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WHY GO: When Thomas Edison required a “glass envelope” for his electric light, he asked the geniuses at Corning Glass to engineer something that would withstand the high temperature of the fragile filaments. The scientists came up with the design we still use today – the light bulb. Established in 1851, Corning Glass Works moved from Brooklyn NY in 1868 to this midwest NY locale to be closer to coal (heating) sources, and it has been here ever since. To say that Corning is a company town would be an understatement. Most residents here work for the lab that gave the world the 2-cup Pyrex Measuring Cup, Corelle tableware, and lately, Gorilla Glass for cellphones. (In 1998, Corning Glass spun off its consumer lines and focuses on science, technology, and fiber-optic communications products). It has grown into a $10 Billion company with 46,000 employees around the world. Many live here.
Unless you are doing business with Corning, or interviewing for a job, most travelers visit for one main reason: the fantastically engaging Corning Museum of Glass. But, this is not the only reason to plan a couple of days here. Corning is also home to the Smithsonian Affiliate Rockwell Museum, a bright and cheery feminist bookstore, a downtown full of fun shops and restaurants, and a bevy of chain hotels to choose from.
Things to Do in Corning NY
TOUR/MAKE: Corning Museum of Glass, Corning. This intriguing museum brings you closer to the best of contemporary studio glass and glass throughout the ages than any other institution in the world. In 2015, a new 100,000 sq. ft. wing was built for the museum’s highly admired collection of Contemporary Glass, with weird and creative exhibits, installed in 26,000 sq ft of bright white galleries, that make you think and smile, and often stare in wonder. Be prepared to Instagram the hell out of each piece.
Plan to spend an hour perusing the History of Glass section, which begins with “The Origins of Glassmaking” in 2,000 BCE. Naturally, there’s lots of pearlescent Roman Glass: those ancient Italians invented glassblowing, which up until then had been made in molds. You’ll see a good amount of dainty, colorful Islamic glass, which introduced relief or cameo-style elements, Venetian Glass, gilded Russian Glass, deeply colored chandeliers popular with Indian Royalty, and fantastical glass furniture. One, an ornamental glass table topped by a frenetic, Rococo-ish punch bowl is said to have a twin once owned by Liberace. Naturally, you’ll find American glass from Jamestown to Corning – aka “Crystal City” – the Waterford of America with concentration on cut glass from the 1850’s to early 1900’s and the “largest collection of glass paperweights in the world” including “Megaplanet” – the “World’s Largest Paperweight by Josh Simpson (available for $80,000 in the gift shop).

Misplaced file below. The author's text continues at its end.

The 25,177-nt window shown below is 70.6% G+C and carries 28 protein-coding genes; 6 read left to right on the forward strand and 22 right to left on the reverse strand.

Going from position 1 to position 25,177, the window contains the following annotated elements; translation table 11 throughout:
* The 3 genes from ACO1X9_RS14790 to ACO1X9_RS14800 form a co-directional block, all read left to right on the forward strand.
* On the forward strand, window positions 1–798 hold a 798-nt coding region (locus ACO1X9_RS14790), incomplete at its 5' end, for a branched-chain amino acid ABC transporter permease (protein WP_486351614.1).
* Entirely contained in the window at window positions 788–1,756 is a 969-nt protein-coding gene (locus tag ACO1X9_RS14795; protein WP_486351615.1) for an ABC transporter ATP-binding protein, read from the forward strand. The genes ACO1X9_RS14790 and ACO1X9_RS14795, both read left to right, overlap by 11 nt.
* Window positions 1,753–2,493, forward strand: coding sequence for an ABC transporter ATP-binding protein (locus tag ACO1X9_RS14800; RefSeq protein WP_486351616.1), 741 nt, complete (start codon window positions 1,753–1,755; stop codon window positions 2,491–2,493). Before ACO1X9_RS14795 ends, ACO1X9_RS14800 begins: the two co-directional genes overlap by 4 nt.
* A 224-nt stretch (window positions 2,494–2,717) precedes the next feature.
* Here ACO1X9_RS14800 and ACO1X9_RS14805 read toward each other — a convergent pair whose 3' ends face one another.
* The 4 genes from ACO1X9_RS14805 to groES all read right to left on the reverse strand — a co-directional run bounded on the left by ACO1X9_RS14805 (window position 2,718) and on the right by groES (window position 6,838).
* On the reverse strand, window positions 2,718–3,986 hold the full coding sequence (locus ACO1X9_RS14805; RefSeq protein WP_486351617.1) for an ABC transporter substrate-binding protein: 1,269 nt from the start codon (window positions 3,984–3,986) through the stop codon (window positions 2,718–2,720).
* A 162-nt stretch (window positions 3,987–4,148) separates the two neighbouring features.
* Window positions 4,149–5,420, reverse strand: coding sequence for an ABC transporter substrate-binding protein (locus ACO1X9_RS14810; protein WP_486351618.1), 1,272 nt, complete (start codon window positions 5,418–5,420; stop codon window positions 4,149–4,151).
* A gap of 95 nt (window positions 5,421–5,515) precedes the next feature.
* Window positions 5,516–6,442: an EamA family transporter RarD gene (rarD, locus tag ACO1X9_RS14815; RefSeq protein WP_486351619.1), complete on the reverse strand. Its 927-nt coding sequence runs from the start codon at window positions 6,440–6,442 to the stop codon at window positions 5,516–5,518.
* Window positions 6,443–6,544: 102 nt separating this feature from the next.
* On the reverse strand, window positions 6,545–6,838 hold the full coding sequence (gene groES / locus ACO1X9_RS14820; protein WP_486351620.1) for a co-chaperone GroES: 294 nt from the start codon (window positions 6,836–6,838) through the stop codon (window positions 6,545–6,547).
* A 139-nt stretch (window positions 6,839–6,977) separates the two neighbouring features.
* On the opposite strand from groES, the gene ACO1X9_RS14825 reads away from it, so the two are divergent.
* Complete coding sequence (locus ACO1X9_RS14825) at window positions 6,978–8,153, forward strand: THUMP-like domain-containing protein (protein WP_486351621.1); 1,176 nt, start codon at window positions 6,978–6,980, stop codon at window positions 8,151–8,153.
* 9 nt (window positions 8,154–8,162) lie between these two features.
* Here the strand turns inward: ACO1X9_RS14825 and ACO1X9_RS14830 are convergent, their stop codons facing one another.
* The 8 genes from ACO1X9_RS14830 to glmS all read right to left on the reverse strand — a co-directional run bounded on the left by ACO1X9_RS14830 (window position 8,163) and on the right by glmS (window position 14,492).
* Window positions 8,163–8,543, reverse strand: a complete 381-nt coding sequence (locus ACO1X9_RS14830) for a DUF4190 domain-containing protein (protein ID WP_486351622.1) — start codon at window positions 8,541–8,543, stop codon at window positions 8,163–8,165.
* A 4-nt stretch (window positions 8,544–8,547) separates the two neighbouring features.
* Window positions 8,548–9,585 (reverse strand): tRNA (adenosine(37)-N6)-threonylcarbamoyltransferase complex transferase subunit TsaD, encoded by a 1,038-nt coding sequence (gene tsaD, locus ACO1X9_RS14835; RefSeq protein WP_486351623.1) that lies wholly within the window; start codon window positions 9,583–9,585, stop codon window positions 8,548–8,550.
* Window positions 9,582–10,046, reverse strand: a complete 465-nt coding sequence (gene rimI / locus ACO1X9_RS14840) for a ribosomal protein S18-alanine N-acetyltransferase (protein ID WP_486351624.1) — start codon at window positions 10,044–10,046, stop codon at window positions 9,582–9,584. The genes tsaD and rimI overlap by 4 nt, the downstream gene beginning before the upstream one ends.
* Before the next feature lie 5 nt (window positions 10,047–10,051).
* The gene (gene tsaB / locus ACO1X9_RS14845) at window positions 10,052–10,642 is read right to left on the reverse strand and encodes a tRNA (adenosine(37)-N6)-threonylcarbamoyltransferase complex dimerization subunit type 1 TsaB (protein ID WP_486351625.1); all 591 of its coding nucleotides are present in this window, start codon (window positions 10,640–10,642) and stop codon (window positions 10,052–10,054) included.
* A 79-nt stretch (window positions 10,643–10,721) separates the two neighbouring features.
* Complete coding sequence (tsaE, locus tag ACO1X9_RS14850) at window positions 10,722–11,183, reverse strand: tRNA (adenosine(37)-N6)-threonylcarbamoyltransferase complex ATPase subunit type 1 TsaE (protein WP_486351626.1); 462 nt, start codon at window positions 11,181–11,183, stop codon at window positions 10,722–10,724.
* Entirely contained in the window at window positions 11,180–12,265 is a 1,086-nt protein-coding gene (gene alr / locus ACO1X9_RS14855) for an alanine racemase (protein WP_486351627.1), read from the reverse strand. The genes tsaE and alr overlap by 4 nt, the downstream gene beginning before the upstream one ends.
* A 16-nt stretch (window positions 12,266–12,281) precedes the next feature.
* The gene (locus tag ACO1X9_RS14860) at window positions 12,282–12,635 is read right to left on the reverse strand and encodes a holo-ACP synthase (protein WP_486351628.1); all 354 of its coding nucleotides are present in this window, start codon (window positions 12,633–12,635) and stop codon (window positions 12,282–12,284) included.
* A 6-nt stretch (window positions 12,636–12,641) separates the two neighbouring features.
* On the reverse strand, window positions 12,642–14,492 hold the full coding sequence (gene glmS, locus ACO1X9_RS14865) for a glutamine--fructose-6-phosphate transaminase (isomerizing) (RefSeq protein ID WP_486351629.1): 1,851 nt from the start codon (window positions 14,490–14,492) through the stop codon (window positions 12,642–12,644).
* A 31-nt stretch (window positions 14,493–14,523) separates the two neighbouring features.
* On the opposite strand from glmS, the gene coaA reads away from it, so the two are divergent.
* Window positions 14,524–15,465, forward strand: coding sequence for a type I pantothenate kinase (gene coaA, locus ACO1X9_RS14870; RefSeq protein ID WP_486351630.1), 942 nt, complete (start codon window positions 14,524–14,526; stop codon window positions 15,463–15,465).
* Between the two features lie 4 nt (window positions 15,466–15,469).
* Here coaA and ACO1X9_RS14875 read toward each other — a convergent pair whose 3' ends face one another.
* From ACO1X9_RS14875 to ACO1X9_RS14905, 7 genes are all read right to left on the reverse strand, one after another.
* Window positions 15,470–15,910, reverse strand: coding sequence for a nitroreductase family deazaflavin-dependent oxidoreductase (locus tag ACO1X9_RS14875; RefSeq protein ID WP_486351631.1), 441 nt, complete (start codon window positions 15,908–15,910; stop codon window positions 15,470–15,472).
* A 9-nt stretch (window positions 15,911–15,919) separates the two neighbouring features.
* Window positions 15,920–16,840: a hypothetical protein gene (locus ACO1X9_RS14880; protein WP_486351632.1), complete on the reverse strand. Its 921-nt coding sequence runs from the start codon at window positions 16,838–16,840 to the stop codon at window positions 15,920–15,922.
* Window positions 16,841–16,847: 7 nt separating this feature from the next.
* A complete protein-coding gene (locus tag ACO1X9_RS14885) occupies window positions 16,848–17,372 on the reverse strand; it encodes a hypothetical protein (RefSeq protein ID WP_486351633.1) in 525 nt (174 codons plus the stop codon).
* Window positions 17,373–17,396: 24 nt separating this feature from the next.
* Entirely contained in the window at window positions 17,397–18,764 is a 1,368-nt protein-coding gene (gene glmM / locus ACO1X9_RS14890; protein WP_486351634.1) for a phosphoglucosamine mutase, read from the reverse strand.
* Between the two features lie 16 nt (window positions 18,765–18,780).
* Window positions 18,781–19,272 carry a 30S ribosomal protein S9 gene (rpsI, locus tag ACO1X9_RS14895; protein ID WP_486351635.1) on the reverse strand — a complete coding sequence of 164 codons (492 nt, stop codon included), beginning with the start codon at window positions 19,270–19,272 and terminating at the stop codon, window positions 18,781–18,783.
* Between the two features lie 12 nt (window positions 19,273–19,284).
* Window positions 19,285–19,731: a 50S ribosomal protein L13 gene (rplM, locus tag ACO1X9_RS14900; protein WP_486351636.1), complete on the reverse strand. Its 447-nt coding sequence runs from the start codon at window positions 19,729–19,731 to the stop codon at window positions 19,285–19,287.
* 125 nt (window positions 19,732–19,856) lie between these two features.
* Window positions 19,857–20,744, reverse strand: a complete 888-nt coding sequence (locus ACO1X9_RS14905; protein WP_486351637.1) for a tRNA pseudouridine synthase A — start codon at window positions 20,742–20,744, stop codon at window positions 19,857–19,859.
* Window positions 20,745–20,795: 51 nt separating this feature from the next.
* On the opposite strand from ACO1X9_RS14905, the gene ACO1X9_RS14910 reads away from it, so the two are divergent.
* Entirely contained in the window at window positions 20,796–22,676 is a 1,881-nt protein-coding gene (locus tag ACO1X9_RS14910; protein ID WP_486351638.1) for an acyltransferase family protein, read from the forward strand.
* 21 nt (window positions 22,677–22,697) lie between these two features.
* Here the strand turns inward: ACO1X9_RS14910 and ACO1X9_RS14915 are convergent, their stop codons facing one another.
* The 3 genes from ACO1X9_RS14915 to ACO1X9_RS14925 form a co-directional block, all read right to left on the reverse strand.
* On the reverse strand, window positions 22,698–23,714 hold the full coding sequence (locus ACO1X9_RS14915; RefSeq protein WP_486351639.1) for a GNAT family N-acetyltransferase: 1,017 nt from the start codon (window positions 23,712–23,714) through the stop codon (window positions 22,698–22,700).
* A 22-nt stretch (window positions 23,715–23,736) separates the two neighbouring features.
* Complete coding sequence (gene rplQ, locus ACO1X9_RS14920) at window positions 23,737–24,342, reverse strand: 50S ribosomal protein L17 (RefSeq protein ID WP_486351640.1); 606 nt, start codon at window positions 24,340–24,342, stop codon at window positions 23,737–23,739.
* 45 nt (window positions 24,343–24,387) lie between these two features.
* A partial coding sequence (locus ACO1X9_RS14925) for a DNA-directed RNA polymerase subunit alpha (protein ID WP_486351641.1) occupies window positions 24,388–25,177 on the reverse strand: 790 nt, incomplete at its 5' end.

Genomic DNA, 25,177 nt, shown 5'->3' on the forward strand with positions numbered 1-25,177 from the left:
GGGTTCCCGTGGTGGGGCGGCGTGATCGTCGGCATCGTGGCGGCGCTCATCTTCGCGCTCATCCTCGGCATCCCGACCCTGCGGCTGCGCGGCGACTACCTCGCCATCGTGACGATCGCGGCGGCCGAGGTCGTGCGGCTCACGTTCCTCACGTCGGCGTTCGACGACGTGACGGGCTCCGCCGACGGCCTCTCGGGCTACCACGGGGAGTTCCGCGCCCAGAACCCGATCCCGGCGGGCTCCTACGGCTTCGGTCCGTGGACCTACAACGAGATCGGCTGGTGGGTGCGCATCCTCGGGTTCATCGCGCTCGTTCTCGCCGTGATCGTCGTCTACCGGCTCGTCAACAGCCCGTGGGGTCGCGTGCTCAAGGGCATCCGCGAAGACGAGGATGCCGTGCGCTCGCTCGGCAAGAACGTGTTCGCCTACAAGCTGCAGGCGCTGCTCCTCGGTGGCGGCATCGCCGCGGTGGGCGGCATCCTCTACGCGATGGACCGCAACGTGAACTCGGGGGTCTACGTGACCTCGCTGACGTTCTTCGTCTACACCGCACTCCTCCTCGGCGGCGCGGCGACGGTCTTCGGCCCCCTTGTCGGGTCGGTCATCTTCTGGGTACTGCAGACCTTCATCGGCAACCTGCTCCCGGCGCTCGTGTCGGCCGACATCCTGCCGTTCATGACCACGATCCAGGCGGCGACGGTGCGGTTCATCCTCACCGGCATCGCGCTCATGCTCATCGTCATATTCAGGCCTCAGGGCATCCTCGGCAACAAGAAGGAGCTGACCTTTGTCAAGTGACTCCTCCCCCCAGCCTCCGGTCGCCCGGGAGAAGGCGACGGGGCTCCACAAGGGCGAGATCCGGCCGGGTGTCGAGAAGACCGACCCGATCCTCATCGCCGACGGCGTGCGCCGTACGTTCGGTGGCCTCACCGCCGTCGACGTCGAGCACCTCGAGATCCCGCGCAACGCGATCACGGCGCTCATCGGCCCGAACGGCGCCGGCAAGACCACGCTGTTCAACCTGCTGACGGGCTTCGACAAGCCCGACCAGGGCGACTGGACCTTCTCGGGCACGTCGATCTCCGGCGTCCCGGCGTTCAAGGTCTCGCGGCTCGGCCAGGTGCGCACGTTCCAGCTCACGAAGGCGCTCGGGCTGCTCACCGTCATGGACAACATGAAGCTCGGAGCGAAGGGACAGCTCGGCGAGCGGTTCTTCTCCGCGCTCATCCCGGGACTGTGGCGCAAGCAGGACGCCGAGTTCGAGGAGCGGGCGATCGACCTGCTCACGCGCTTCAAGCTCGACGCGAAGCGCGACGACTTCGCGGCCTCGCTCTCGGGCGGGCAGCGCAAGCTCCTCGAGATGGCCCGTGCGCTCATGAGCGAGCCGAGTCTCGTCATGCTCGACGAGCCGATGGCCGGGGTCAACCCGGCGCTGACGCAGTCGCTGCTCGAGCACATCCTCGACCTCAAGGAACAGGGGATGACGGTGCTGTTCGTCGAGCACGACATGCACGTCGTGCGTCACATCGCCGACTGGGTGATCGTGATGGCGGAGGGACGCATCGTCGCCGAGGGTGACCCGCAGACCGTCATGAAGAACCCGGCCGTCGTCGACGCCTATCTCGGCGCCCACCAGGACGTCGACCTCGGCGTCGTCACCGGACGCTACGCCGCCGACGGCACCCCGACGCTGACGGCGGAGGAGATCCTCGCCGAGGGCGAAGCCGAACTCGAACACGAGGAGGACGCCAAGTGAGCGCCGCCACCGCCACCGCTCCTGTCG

Before seeing a “Hot Glass Demo” where a bowl is made on the spot, take some time to explore three floating pavilions of the interactive Innovation Center. For the ultimate in interactive, book a Make Your Own glass from $22 for a glass bead to $32 for glass flower or ornament. I can attest to the thrill of working with molten glass as it emerges from a 2,000-degree furnace. There’s nothing like it. RSVP is necessary – and slots fill up quickly. Museum open daily 9-5pm (until 8pm in summer). $19.50 adults, under 17, free.
VISIT: The Rockwell Museum (Smithsonian Affiliate). What a Museum of American Art, with a focus on Western Art, is doing in this Northeastern US town is somewhat of a puzzle, but one that should be contemplated from inside its grand halls. Intimate and approachable, with welcoming staff that are very happy to see you there, The Rockwell Museum showcases Audubon to Warhol, and everything in between – with a deep dive into Frederic Remington and Charles Russell.
The building itself – formerly the 19th century Corning Old City Hall – is exceptionally beautiful, and should be seen from both inside and out. After scoping out the art, be sure to spend some time in the terrific gift shop – you’ll be sure to find a functional work of art (or book, or jewelry) for yourself or friend at a reasonable price. Open daily 9-5, 9-8 in summertime, $11 adults, under 17 free.
SHOP: Card Carrying Books and Gifts. Do you have a little feminist at home? And by “little,” I mean a young pre-pre-teen daughter you’d like to see grow up with the self-confidence to take on the world? This cool bookstore is so much more than just books. It’s mission – to create a feminist future by providing great books, exclusive gifts, and quirky cards for socially progressive folks of all ages – is just the start. Card Carrying Books activism agenda includes a monthly Girl Gang Youth Group for locals. But fear not; you can sign up for a monthly packet of books, activism material and “delightful merch” delivered right to your door.
Where to Eat and Stay in Corning NY
EAT: Locals seem to love almost everything in town. Try Hand and Foot – the newest sensation – for contemporary bites, The Cellar for great tapas, and Slammin Jammin BBQ, which has been given the thumbs up by bbq-savy Southerners.
STAY: You have your pick of chain hotels, and generally the Radisson Corning gets the best reviews. But I stayed at the Corning Comfort Inn – a 10 minute walk from the Corning Museum of Glass – and was pleasantly surprised. Though not much to look at from the outside, guest rooms have been updated, and service is excellent. In the afternoon, you’ll find warm cookies, a cheese tray and other bites in the lobby – all complimentary. In the morning, there’s a nice hot breakfast buffet with eggs, bacon, and more, again comp with room. As said room room rate hovers in the low $100’s (starting at $119 when this was written), I’d say that’s a terrifically good deal.